What family travelers can learn from road warriors

Shut up!

If we’ve learned anything during a week when a man was assaulted for failing to give up his seat on an airplane, it’s this: As life-changing as travel can be, it often brings out the worst in people.

Family travelers have known this fact for years; in many cases, simply walking onto an airplane with a baby draws dirty looks, sighs, and “talking tos” from passengers who want to make sure our kids know how to behave at 35,000 feet.

Increasingly, however, this fact is becoming clearer to everybody else.

The tragedy, of course, is that for the most part, moms and dads who travel with kids are among the most empathetic of all passengers. Heck, even when we moms and dads aren’t traveling with our kids, we tend to be more aware of ourselves and the people around us and how everybody can live together most peacefully.

I’m experiencing this very fact as I type these words. I’m sitting in the Centurion Lounge at San Francisco International Airport, where I am surrounded by three “road warrior” business-traveler types who are literally screaming into their cell phone headsets.

To my left, a man is yelling so he’s heard during a conference call. To my right, a dude is talking to a colleague IRL, and they’re yelling about a client and how “stuck up” he or she is. Across the way, some dude is yelling at his voice recognition software to answer a ringing phone. ANSWER! ANSWER! ANSWER! He won’t stop. ANSWER! ANSWER!

Oh, there’s also the dude who’s actually traveling with his wife and child and is trying to conduct some sort of business call and keeps shushing his kid with the most disruptive and offensive shush you’ve ever heard in your life. (Why he doesn’t just politely ask his wife to entertain the child, who knows.)

Am I ranting? Perhaps. But it’s also painfully clear to me in this moment that even when my kids are acting up at the airport, they’re not nearly as loud or disruptive as these men (they’re all men, of course, aren’t they always?). Put differently, families and family travelers get a bum rap for being loud and obnoxious and annoying but the reality is that most of the time kids are no more loud and obnoxious and annoying than grownup fliers.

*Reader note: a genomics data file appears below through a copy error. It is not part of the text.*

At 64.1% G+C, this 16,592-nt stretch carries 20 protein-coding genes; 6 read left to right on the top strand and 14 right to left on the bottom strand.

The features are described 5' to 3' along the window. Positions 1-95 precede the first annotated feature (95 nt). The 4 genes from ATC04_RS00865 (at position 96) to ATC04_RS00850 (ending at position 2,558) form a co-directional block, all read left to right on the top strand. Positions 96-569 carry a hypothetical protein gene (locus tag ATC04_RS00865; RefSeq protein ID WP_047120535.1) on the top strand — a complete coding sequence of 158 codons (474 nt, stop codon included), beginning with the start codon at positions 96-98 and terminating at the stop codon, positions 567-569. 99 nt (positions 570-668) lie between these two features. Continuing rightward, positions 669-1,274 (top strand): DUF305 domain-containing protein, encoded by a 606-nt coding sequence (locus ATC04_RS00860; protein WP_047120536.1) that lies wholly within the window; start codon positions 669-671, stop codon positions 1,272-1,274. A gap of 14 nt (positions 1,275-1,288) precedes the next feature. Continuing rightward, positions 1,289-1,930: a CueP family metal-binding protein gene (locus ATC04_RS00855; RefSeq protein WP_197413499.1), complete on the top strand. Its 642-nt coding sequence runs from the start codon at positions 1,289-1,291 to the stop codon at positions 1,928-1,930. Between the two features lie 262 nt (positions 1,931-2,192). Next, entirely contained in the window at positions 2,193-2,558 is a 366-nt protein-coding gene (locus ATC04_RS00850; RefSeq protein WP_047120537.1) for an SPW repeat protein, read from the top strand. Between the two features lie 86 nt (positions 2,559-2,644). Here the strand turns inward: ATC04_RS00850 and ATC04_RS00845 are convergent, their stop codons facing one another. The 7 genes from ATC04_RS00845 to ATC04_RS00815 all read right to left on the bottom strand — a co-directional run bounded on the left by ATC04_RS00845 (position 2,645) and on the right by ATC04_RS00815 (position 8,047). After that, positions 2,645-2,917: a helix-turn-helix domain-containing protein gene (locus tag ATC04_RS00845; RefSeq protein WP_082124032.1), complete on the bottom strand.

The takeaway, of course, is just to be aware. When you’re traveling with kids, be aware that kids will be kids, and sometimes it’s perfectly OK for them to laugh and exclaim and be excited about the fact that they’re going to fly like birds. When you’re traveling solo, be aware of others around you and adjust your own behavior accordingly.

I guess a secondary takeaway from all of this is always to travel with earplugs. You never know when you might need some outside help.

Family travel for road warriors

As someone who does a significant amount of solo travel for work, I’m always planning epic trips as a way to reconnect with the family members I’ve left behind. For us, these trips (such as last month’s week-long escapade at Walt Disney World Resort) aren’t only about escaping, they’re about escaping together. And the adventures almost always are the kinds of jaunts we’ll all remember for life.

This is why I particularly was moved by a new ad from one of my biggest clients, Expedia. On the surface, the ad, a television commercial, trumpets Expedia’s new Expedia+ rewards program, which gives customers one point for every dollar spent on travel.

Really, however, the ad is a comment on the notion of reconnecting with family after a series of business trips.

The family in the ad uses some of the dad’s 83,000 Expedia+ Rewards points to head out on an African Safari. While we Villanos haven’t traveled that far afield, we have come close, and we certainly aren’t ruling out that type of trip in the future.

For me, the bottom line here is that sometimes, family travel is about more than the travel itself. It’s refreshing to see an online travel agency like Expedia recognize that reality in this medium.

%d bloggers like this: